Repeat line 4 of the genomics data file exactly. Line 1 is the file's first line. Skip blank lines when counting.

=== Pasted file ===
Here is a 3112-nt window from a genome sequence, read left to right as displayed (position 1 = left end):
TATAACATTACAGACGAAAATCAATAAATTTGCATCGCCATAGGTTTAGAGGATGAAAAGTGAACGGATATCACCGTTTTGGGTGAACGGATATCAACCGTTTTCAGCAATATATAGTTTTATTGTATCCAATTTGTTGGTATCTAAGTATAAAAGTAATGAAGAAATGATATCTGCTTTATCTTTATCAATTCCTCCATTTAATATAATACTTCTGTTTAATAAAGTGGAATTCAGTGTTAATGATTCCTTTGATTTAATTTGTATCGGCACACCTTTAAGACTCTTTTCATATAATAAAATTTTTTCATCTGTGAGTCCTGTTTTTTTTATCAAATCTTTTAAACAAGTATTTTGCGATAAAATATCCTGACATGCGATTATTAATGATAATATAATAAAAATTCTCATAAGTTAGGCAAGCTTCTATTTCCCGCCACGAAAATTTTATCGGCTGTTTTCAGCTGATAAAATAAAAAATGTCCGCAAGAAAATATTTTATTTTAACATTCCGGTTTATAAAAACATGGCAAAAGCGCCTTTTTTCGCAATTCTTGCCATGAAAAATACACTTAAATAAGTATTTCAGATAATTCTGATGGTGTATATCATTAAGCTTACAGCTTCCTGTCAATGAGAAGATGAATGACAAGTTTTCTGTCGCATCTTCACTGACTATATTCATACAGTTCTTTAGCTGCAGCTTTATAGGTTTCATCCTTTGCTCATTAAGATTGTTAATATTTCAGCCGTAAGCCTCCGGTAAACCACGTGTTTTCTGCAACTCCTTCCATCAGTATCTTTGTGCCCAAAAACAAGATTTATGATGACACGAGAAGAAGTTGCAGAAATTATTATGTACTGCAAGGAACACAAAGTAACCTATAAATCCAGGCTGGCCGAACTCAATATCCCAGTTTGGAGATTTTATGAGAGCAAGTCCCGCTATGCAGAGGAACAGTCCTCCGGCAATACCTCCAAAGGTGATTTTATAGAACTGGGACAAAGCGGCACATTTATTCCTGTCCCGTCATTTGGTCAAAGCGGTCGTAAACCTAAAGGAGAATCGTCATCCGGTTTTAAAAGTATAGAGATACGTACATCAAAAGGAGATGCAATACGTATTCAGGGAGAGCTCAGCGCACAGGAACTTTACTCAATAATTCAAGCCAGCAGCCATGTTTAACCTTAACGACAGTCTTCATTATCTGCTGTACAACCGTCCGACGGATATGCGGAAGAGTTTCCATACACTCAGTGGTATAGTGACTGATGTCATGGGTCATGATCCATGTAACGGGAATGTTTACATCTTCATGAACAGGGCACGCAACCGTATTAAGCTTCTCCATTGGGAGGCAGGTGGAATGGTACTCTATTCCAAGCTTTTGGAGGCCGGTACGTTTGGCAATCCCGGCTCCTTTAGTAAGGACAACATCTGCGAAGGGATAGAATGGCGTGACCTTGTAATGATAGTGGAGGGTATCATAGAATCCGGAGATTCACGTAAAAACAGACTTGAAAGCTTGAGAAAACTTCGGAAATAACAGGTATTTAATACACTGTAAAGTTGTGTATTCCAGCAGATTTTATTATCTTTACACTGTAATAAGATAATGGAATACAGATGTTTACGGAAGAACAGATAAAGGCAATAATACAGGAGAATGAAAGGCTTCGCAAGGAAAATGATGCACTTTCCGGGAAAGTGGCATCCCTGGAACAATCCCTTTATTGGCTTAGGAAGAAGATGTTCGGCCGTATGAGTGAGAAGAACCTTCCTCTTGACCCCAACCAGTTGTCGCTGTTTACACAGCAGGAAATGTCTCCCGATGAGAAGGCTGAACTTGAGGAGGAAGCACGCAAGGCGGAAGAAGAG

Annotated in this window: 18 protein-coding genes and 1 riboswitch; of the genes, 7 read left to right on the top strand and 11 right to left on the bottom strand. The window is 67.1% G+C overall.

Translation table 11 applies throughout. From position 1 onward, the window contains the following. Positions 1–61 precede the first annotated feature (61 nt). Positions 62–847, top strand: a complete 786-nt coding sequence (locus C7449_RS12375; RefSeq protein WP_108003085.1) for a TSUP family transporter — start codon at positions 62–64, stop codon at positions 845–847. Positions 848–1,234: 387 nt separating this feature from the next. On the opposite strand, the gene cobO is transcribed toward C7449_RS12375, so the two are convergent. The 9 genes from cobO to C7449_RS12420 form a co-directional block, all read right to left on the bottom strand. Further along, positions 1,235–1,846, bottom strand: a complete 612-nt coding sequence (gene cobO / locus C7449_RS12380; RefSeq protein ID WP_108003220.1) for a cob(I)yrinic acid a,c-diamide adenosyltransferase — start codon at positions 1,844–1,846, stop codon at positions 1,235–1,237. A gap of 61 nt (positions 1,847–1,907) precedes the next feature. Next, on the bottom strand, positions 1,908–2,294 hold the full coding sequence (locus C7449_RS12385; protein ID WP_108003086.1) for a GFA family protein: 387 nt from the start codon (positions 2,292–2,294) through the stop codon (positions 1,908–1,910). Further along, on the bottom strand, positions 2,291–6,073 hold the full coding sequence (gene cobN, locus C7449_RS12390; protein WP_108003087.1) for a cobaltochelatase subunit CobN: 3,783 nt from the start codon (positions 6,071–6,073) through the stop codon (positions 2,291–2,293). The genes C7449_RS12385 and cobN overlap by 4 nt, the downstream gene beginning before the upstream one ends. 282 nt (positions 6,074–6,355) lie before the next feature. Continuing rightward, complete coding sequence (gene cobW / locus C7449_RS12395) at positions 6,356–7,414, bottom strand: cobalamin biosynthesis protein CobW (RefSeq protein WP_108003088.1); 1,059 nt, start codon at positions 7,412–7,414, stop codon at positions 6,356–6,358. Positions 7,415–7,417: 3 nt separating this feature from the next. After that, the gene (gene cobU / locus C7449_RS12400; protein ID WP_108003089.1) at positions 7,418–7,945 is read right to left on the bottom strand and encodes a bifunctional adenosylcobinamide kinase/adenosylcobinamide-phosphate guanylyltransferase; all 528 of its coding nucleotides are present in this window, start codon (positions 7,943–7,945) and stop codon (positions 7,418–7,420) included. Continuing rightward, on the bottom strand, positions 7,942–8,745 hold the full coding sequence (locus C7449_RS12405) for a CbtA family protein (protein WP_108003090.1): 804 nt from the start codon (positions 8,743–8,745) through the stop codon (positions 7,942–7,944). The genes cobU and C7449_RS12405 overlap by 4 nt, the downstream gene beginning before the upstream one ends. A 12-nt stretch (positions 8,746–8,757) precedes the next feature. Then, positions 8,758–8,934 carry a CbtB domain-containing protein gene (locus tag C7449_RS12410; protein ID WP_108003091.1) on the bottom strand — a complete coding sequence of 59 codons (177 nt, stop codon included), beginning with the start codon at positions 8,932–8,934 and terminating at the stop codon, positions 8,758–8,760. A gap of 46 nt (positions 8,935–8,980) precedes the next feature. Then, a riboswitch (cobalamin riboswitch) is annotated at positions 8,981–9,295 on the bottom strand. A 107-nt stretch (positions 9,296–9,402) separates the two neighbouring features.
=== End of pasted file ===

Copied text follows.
Translation table 11 applies throughout. From position 1 onward, the window contains the following. Positions 1–61 precede the first annotated feature (61 nt). Positions 62–847, top strand: a complete 786-nt coding sequence (locus C7449_RS12375; RefSeq protein WP_108003085.1) for a TSUP family transporter — start codon at positions 62–64, stop codon at positions 845–847. Positions 848–1,234: 387 nt separating this feature from the next. On the opposite strand, the gene cobO is transcribed toward C7449_RS12375, so the two are convergent. The 9 genes from cobO to C7449_RS12420 form a co-directional block, all read right to left on the bottom strand. Further along, positions 1,235–1,846, bottom strand: a complete 612-nt coding sequence (gene cobO / locus C7449_RS12380; RefSeq protein ID WP_108003220.1) for a cob(I)yrinic acid a,c-diamide adenosyltransferase — start codon at positions 1,844–1,846, stop codon at positions 1,235–1,237. A gap of 61 nt (positions 1,847–1,907) precedes the next feature. Next, on the bottom strand, positions 1,908–2,294 hold the full coding sequence (locus C7449_RS12385; protein ID WP_108003086.1) for a GFA family protein: 387 nt from the start codon (positions 2,292–2,294) through the stop codon (positions 1,908–1,910). Further along, on the bottom strand, positions 2,291–6,073 hold the full coding sequence (gene cobN, locus C7449_RS12390; protein WP_108003087.1) for a cobaltochelatase subunit CobN: 3,783 nt from the start codon (positions 6,071–6,073) through the stop codon (positions 2,291–2,293). The genes C7449_RS12385 and cobN overlap by 4 nt, the downstream gene beginning before the upstream one ends. 282 nt (positions 6,074–6,355) lie before the next feature. Continuing rightward, complete coding sequence (gene cobW / locus C7449_RS12395) at positions 6,356–7,414, bottom strand: cobalamin biosynthesis protein CobW (RefSeq protein WP_108003088.1); 1,059 nt, start codon at positions 7,412–7,414, stop codon at positions 6,356–6,358. Positions 7,415–7,417: 3 nt separating this feature from the next. After that, the gene (gene cobU / locus C7449_RS12400; protein ID WP_108003089.1) at positions 7,418–7,945 is read right to left on the bottom strand and encodes a bifunctional adenosylcobinamide kinase/adenosylcobinamide-phosphate guanylyltransferase; all 528 of its coding nucleotides are present in this window, start codon (positions 7,943–7,945) and stop codon (positions 7,418–7,420) included. Continuing rightward, on the bottom strand, positions 7,942–8,745 hold the full coding sequence (locus C7449_RS12405) for a CbtA family protein (protein WP_108003090.1): 804 nt from the start codon (positions 8,743–8,745) through the stop codon (positions 7,942–7,944). The genes cobU and C7449_RS12405 overlap by 4 nt, the downstream gene beginning before the upstream one ends. A 12-nt stretch (positions 8,746–8,757) precedes the next feature. Then, positions 8,758–8,934 carry a CbtB domain-containing protein gene (locus tag C7449_RS12410; protein ID WP_108003091.1) on the bottom strand — a complete coding sequence of 59 codons (177 nt, stop codon included), beginning with the start codon at positions 8,932–8,934 and terminating at the stop codon, positions 8,758–8,760. A gap of 46 nt (positions 8,935–8,980) precedes the next feature. Then, a riboswitch (cobalamin riboswitch) is annotated at positions 8,981–9,295 on the bottom strand. A 107-nt stretch (positions 9,296–9,402) separates the two neighbouring features.